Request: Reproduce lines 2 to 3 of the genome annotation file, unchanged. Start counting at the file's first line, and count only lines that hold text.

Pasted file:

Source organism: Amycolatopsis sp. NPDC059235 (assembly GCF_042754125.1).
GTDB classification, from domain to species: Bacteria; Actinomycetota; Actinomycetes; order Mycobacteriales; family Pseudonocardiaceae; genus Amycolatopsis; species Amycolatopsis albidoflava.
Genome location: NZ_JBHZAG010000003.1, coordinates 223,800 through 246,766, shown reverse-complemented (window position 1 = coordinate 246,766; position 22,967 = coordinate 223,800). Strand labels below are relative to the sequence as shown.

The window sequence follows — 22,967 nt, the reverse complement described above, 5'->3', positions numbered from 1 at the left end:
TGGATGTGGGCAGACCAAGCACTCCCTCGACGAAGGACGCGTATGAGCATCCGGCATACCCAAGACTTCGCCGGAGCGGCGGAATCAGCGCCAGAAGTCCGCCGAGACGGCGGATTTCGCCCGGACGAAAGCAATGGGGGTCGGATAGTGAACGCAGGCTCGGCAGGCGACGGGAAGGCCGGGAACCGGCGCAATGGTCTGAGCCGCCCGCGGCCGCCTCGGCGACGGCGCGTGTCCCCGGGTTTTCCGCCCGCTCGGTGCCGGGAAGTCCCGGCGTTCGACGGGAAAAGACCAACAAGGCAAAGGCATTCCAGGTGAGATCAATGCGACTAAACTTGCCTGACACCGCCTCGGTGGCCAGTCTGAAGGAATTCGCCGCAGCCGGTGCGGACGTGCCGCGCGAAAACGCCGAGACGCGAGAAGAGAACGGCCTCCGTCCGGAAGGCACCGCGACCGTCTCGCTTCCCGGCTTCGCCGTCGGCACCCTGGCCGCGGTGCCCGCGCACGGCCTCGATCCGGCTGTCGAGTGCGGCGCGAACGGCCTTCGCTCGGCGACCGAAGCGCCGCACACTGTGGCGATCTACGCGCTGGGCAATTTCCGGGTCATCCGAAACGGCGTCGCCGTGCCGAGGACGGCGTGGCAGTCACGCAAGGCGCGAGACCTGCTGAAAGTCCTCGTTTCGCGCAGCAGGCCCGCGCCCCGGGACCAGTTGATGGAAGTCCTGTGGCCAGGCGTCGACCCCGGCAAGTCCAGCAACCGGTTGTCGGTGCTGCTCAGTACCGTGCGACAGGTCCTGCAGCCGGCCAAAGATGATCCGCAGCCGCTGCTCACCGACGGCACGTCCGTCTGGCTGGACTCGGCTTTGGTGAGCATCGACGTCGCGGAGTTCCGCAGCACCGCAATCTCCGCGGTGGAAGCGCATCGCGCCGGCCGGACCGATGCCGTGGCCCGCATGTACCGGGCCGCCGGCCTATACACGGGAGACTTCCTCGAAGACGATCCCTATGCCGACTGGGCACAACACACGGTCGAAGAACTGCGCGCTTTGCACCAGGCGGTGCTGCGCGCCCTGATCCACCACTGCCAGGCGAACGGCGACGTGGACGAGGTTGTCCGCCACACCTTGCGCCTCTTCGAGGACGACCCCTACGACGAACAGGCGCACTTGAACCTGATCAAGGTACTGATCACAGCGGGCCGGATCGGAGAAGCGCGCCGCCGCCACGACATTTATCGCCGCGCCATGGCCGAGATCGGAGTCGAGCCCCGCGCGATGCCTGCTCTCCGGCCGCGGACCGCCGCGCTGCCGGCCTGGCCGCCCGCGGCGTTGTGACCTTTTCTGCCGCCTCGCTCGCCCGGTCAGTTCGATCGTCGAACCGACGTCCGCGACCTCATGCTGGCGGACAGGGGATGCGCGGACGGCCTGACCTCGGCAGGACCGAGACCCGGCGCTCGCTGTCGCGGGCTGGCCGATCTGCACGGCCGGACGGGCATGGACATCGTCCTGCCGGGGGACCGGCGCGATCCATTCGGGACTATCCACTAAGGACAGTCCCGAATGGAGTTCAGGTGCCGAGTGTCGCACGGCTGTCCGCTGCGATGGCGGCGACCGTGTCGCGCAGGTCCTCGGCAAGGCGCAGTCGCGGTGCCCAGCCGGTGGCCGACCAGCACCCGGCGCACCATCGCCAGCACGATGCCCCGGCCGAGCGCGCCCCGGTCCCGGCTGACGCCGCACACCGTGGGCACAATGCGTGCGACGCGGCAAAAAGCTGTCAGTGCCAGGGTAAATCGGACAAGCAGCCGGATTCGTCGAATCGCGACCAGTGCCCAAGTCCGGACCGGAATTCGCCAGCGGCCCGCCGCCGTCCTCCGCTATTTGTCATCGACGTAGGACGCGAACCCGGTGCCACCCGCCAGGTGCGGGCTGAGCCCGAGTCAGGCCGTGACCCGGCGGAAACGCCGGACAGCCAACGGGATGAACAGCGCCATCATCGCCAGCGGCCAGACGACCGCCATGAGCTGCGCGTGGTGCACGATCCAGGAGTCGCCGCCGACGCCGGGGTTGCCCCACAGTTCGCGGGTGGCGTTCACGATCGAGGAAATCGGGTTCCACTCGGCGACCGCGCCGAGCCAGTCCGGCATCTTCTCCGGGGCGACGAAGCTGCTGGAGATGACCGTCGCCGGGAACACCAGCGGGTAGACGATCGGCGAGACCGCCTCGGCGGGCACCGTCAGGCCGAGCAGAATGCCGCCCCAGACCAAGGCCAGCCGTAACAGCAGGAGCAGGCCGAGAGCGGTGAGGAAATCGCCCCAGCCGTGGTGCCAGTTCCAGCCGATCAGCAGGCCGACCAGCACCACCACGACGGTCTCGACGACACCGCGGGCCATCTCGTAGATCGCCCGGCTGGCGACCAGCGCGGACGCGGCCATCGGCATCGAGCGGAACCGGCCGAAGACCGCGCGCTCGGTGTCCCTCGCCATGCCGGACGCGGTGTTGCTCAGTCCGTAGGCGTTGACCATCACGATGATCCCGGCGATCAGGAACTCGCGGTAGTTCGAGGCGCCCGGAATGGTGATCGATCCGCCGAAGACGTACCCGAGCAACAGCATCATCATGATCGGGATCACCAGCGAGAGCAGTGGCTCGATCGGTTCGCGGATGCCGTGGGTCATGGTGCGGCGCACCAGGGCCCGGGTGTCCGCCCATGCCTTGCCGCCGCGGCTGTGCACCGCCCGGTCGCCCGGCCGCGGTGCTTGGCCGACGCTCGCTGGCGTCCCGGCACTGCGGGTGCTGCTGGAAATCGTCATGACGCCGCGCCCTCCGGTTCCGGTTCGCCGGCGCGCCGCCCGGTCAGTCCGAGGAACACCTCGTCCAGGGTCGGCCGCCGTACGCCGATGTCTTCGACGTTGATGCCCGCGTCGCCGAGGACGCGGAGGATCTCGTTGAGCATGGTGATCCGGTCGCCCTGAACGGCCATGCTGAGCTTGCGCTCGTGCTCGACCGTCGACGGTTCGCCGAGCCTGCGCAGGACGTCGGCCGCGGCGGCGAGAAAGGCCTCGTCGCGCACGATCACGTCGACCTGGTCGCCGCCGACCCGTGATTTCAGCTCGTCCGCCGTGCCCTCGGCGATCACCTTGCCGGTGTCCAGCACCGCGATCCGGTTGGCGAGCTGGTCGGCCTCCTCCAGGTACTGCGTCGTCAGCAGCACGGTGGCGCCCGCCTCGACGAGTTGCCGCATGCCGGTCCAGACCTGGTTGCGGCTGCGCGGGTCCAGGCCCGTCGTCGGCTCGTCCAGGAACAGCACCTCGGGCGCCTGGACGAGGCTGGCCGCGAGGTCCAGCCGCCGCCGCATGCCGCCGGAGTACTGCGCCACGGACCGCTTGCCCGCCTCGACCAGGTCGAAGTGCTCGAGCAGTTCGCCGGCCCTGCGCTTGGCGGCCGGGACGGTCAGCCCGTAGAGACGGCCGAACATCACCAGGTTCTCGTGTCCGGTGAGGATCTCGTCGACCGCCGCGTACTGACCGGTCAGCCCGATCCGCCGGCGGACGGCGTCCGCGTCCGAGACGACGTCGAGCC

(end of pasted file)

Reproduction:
GTDB classification, from domain to species: Bacteria; Actinomycetota; Actinomycetes; order Mycobacteriales; family Pseudonocardiaceae; genus Amycolatopsis; species Amycolatopsis albidoflava.
Genome location: NZ_JBHZAG010000003.1, coordinates 223,800 through 246,766, shown reverse-complemented (window position 1 = coordinate 246,766; position 22,967 = coordinate 223,800). Strand labels below are relative to the sequence as shown.